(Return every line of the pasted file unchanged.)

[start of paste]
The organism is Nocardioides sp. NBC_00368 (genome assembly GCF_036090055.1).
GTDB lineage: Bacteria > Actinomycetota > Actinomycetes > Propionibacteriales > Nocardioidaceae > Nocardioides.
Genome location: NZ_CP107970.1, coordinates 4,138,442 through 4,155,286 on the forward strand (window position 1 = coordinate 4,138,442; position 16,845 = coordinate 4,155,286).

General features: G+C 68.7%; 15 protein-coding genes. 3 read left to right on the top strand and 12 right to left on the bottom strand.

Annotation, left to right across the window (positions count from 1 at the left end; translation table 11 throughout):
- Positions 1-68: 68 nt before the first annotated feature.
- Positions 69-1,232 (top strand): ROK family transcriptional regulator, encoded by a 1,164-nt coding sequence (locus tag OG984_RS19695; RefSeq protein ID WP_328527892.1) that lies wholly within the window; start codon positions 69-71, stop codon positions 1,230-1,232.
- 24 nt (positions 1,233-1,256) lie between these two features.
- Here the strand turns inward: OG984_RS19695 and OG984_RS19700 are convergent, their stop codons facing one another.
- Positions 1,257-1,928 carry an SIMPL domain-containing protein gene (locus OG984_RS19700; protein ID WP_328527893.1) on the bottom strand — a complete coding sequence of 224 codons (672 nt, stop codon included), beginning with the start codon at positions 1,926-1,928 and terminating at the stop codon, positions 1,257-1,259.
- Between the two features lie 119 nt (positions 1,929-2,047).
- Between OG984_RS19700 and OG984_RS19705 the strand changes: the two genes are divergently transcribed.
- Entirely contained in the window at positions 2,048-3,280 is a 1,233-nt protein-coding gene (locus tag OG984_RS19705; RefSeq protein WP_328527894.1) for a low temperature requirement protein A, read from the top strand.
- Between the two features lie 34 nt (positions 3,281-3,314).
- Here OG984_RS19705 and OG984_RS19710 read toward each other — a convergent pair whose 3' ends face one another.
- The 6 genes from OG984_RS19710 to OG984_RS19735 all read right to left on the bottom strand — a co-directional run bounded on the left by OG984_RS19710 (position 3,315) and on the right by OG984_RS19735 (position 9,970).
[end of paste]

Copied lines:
The organism is Nocardioides sp. NBC_00368 (genome assembly GCF_036090055.1).
GTDB lineage: Bacteria > Actinomycetota > Actinomycetes > Propionibacteriales > Nocardioidaceae > Nocardioides.
Genome location: NZ_CP107970.1, coordinates 4,138,442 through 4,155,286 on the forward strand (window position 1 = coordinate 4,138,442; position 16,845 = coordinate 4,155,286).

General features: G+C 68.7%; 15 protein-coding genes. 3 read left to right on the top strand and 12 right to left on the bottom strand.

Annotation, left to right across the window (positions count from 1 at the left end; translation table 11 throughout):
- Positions 1-68: 68 nt before the first annotated feature.
- Positions 69-1,232 (top strand): ROK family transcriptional regulator, encoded by a 1,164-nt coding sequence (locus tag OG984_RS19695; RefSeq protein ID WP_328527892.1) that lies wholly within the window; start codon positions 69-71, stop codon positions 1,230-1,232.
- 24 nt (positions 1,233-1,256) lie between these two features.
- Here the strand turns inward: OG984_RS19695 and OG984_RS19700 are convergent, their stop codons facing one another.
- Positions 1,257-1,928 carry an SIMPL domain-containing protein gene (locus OG984_RS19700; protein ID WP_328527893.1) on the bottom strand — a complete coding sequence of 224 codons (672 nt, stop codon included), beginning with the start codon at positions 1,926-1,928 and terminating at the stop codon, positions 1,257-1,259.
- Between the two features lie 119 nt (positions 1,929-2,047).
- Between OG984_RS19700 and OG984_RS19705 the strand changes: the two genes are divergently transcribed.
- Entirely contained in the window at positions 2,048-3,280 is a 1,233-nt protein-coding gene (locus tag OG984_RS19705; RefSeq protein WP_328527894.1) for a low temperature requirement protein A, read from the top strand.
- Between the two features lie 34 nt (positions 3,281-3,314).
- Here OG984_RS19705 and OG984_RS19710 read toward each other — a convergent pair whose 3' ends face one another.
- The 6 genes from OG984_RS19710 to OG984_RS19735 all read right to left on the bottom strand — a co-directional run bounded on the left by OG984_RS19710 (position 3,315) and on the right by OG984_RS19735 (position 9,970).